I should continue to be macro-agnostic, BUT be more macro-aware, because the economic environment does impact intrinsic values. Being macro-agnostic doesn’t mean I don’t pay any attention to what’s going on with the economy. It means I don’t put much weight in macro forecasts. However, in the same way that stimulus helped people and businesses through covid, certain policies and economic developments can change the trajectory of business fundamentals. How new developments impact the probabilities going forward must be taken into account. Predicting the economy or inflation is a fool’s errand. But even a fool should’ve seen that 8% inflation and a 1% Fed Funds rate are incongruent. Interest rates are fundamental to asset prices.
I should be even more vigilant to not get caught up in the market sentiment. Controlling your emotions is the hardest part of investing, especially during prolonged volatility, to the upside and downside. Markets test your brain and gut. Riding an uptrend in “beat and raises” is fun. Riding a downtrend is depressing. Don’t become overconfident. Don’t become despondent. Avoid jealousy and comparison since you do not live anybody else’s life but your own. Be contrarian, but realize when you’re not actually contrarian.
The role of a portfolio manager is to make intelligent investment decisions. Unfortunately, investment decisions that are inherently long-term in nature are judged over the short run. Different portfolio managers have different styles based on their personality and “circle of competence,” but the goal is the same: generate a high rate of return.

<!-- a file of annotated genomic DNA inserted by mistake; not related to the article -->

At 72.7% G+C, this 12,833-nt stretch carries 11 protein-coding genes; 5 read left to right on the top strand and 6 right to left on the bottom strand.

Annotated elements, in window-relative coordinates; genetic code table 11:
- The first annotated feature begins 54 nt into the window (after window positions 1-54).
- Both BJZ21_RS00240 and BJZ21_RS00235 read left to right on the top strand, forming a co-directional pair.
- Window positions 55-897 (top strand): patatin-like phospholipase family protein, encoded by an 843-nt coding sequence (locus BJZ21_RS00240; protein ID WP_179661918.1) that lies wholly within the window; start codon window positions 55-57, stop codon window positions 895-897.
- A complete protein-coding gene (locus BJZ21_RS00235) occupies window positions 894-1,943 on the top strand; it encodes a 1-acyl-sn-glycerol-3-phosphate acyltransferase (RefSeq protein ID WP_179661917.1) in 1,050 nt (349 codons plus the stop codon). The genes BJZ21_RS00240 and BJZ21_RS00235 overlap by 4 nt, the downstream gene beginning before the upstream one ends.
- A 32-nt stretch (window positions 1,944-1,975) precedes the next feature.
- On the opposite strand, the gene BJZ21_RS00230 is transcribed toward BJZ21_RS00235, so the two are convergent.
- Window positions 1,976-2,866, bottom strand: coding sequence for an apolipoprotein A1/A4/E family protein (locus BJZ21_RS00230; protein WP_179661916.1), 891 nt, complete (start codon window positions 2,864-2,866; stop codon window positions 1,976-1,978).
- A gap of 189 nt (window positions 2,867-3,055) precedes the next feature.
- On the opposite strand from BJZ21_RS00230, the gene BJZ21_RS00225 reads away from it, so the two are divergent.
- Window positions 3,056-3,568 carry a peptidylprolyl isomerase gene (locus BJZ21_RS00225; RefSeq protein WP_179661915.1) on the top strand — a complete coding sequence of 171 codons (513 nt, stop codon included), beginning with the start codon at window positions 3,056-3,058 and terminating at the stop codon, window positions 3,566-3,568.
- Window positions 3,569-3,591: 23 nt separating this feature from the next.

In March 2021, I tweeted “If Cathie Wood were the next Buffett, she’d be closing down shop and returning money to investors.”
I was referencing the fact that Buffett closed his partnership in 1969 after achieving a 12 year annual compound return of ~25%(!) saying, “I am not attuned to this market environment and I don’t want to spoil a decent record by trying to play a game I don’t understand just so I can go out a hero.” Legendary. Yet another example of why he is the GOAT, and why it’s silly to think others even come close.
If investing is a game, portfolio returns are the scoreboard. But in investing, there is no final buzzer. No handshakes or “we’ll get it next time.” No starting over. Sure, a new year provides a blank slate for YTD returns. But the track record since inception is continual, which is where the great investors distance themselves from the rest. Fortunately, my professional starting clock has yet to begin.
Attract clients that will stick with you through the trying times, professionally and personally, by ALWAYS acting in a high-quality manner. In the same way mean reversion can equilibrate prices over time, underperformance will follow outperformance. Establish meaningful relationships with your clients by acting with humility and integrity. Avoid permanent capital destruction and mental rigidity. Always be realistic regarding expectations about returns and your knowledge.
Although I was already aware of these “lessons,” 2022 was unfortunately a powerful reminder. Note that none of these takeaways are related to becoming smarter with regard to the Fed or inflation. They are about improving my process and behavior. The key is the nuance within each and to not over-apply what would have prevented the underperformance. 2022 was a unique year where the macro took over, and both fundamentals and the discount rate worked against risk assets.
I went back to read what I wrote during the 2020 crash and found that I had a similar, though much more stoic demeanor.
My current thoughts and the below screenshot will be quite interesting to look back on in 3 years. My portfolio will have to outperform dramatically to claw back the large underperformance. But I’m more determined than ever. Declaring so doesn’t mean using leverage (never have) or trading more actively (I’m a terrible trader). It means doubling down on the depth of my analysis about the companies I own and leaning even more into my convictions. In some cases, it also means admitting I should not have had as strong of a conviction as I did!
Investors must always learn and adapt, which makes the game so addicting. There are very few businesses that become outsized winners. Choose wisely, and know you’ll often be wrong.